For detailed project planning and deeper look at technical issues I will always recommend Web Project Management by Ashley Friedlein. However, after reading this wonderful book I am now recommending that this book be read before tackling Mr. Friedlein's book. I also recommend that this book be provided to all key members of the project team because it shows the big picture and gets everyone pulling in the same direction. In my opinion, this book is an essential read for anyone involved in web projects.
The answer is that "Web Redesign" teaches designers to mix discipline with all that painful designer hipness. With its semi-gloss pages, landscape format, copious illustrations and liberal use of Jan Tschichold's elegant Garamond typeface variant Sabon, this volume entices lovers of design. Then the text content slips in, all rational and process-oriented, to explain soberly that Web design must push beyond pretty, that it demands documentation and budgets and schedules and testing or the whole damn glorious enterprise will fall in a heap. Authors Kelly Goto and Emily Cotler, old-school Web designers themselves, enthuse over funky skating sites while earnestly explaining that such sites need project plans. Screenshots of budget spreadsheets sit next to screenshots of sites with fancy menus and lots of designer-illegible tiny grey text.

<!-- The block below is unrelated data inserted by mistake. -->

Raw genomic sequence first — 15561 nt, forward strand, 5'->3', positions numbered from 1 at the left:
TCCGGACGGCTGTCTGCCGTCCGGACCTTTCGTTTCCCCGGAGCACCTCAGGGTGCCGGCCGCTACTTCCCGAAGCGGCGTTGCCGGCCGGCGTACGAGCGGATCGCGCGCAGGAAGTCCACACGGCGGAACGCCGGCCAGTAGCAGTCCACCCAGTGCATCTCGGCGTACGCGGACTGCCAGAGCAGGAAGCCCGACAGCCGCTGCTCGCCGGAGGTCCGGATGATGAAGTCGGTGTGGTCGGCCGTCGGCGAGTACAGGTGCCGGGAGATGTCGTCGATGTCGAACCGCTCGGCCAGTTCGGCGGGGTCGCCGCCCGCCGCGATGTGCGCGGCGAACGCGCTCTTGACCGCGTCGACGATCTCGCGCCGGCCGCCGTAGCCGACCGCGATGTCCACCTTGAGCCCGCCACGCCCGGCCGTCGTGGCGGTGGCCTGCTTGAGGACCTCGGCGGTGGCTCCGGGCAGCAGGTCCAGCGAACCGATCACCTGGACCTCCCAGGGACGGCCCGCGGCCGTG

Does all the rationality sound a little familiar? It should, these days. "Web Redesign" spends much of its time in territory already authoritatively mapped by 2000's volume from Ashley Friedlein, "Web Project Management". Friedlein's book possesses all the flair promised in its title, but its publication marked a new phase for the discipline of Web site development. "Web Redesign" echoes most of what Friedlein has said, with less depth and more glamour.
Like Friedlein's book, "Web Redesign" focuses on deliverables - tasks that you can list, tasks that you can celebrate completing, and tasks whose completion entitles you to ask the client for money. Like Friedlein's book, it broadly adopts software's longstanding systems development life cycle, which moves from project definition to detailed planning, to build, to implementation, and finally to system support. Like Friedlein's book, it accepts the challenge of gathering Web site content, a challenge alien to traditional software development.